At the same time, there were planners (who shared similar views as Rumsfeld) that this strategy was obsolete. This contention between the two sides would create a conflict in U.S. military strategy. As the country needs a sustainable fighting force that is capable of supporting the challenges of the nation. Yet, the strategies of the past cannot be utilized to fight future wars. Where, the initial successes in Afghanistan and Iraq indicate, how a large military buildup is not necessary to be triumphant on the battlefield. Instead, fighting the enemy through effective air power and ground forces could have a similar impact (without the large numbers of personnel or the preparation time). In this aspect, the strategy that is being implemented by the military; is effective for achieving initial successes on the battlefield. As it will overwhelm and destroy enemy forces to the point, that they will stop fighting (at least temporarily). (Jones, 2008, pp. 7 -- 24)
However, after the various combat operations have ended, is when a mini surge needs to take place, in order to secure and establish civilian control. This is where there will be enough forces on the ground that they can go into remote regions and remain there (in an effort to increase security). In this aspect, the strategy that is being used by the U.S. military has a large shortcoming, as it gives the enemy a chance to regroup. This problematic because, during warfare once you have the momentum, you need to continue with this (to prevent remnants of the enemy from starting some kind of guerilla campaign). The fact that the strategies for Afghanistan and Iraq did not take this into account, would mean that the terrorists would be able to conduct an insurgency against American forces. A good example of this can be seen in the initial aftermath of the collapse of the Sadam Hussein's government in Iraq. Where, wide spread looting was reported at a number of different historical and archeological sites throughout the country. ("Looters Ransack Baghdad Museum," 2003) This is important, because it shows how the lack of follow up planning, would create an atmosphere of lawlessness. At which point, terrorist and remnants of the Iraqi military have an opportunity to regroup and conduct operations against U.S. forces. What this shows, is that the biggest gap in U.S. military doctrine is the lack of follow up in the aftermath of various conflicts. (Jones, 2008, pp. 7 -- 24)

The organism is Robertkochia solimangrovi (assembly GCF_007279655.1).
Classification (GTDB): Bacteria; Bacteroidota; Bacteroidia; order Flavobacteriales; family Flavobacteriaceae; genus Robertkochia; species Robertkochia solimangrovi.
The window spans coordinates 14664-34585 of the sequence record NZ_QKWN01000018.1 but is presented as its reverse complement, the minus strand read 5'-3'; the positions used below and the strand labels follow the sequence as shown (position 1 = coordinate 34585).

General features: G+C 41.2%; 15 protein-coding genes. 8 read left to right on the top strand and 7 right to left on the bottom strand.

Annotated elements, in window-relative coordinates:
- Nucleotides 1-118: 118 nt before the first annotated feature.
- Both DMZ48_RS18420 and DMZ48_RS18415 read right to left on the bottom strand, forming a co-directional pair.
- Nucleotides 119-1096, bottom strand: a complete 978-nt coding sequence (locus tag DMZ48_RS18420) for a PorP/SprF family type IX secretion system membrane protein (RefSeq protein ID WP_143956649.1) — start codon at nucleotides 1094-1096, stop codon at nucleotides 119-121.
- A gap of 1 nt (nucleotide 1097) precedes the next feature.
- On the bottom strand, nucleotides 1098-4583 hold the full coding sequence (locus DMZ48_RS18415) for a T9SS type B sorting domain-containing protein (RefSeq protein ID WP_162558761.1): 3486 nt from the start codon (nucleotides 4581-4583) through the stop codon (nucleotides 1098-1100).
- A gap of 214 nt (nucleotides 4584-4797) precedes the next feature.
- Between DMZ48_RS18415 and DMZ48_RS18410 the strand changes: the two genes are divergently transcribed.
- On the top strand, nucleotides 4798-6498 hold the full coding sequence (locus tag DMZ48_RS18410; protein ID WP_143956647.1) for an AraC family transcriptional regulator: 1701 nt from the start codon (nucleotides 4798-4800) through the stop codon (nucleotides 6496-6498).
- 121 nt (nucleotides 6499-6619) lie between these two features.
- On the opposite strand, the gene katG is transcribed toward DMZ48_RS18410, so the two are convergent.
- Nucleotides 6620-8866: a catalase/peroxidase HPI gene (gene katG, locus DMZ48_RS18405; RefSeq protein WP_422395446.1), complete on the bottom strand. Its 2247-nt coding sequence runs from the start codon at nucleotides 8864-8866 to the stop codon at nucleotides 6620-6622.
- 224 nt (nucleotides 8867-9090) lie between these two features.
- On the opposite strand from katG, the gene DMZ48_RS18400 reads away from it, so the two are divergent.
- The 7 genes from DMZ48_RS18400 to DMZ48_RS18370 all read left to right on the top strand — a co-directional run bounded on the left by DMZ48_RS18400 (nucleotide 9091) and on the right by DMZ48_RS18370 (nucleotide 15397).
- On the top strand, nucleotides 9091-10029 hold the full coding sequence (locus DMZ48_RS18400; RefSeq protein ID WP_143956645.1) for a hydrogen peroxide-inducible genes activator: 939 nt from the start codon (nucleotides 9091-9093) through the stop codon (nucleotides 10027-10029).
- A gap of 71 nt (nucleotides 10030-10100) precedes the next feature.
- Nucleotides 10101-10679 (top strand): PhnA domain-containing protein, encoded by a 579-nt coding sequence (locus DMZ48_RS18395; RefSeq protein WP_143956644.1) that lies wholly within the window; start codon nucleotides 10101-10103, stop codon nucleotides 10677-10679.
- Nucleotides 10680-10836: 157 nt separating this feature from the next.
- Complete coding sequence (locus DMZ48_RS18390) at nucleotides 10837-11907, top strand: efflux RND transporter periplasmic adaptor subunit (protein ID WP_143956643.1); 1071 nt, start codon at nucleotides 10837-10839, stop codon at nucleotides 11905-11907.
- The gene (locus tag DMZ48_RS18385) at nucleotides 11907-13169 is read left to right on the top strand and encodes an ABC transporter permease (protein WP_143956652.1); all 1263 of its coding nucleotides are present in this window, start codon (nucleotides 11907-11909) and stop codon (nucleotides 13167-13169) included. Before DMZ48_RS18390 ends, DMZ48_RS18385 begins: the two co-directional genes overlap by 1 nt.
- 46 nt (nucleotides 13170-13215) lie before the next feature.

As a result, this strategy would help to make the situation on the ground in Iraq and Afghanistan worse. This is because the smaller number of forces; were not able to effectively protect all of the different infrastructure and the civilian population centers / towns. In order to defeat the terrorists, various safe havens must be established to allow life to return to normal. Otherwise, they will be able to create an atmosphere of lawlessness that can affect the morale of the military and public support for their efforts. A good example of this occurred in the years following the invasion of Iraq. As the terrorists were able to use this as a way to be able to create chaos and advance their goals. At which point, the security situation would go into a downward spiral, where many politicians began to question why the U.S. was in Iraq. This would lead to the eventual surge that would take place in 2007, helping to secure many areas that had fallen back into the hands of terrorists and insurgents. This is significant, because it shows how U.S. military doctrine would initially win the war, yet fail to win the peace. Where, some kind of a mini surge would need to occur, during and after combat operations are wrapping up. If such thinking had been incorporated into this strategy, the U.S. could have prevented the initial amounts looting and lawlessness that occurred in the aftermath of hostilities. In this case, one could argue that if this approach had been used in Iraq and Afghanistan, the outcome would have been more favorable.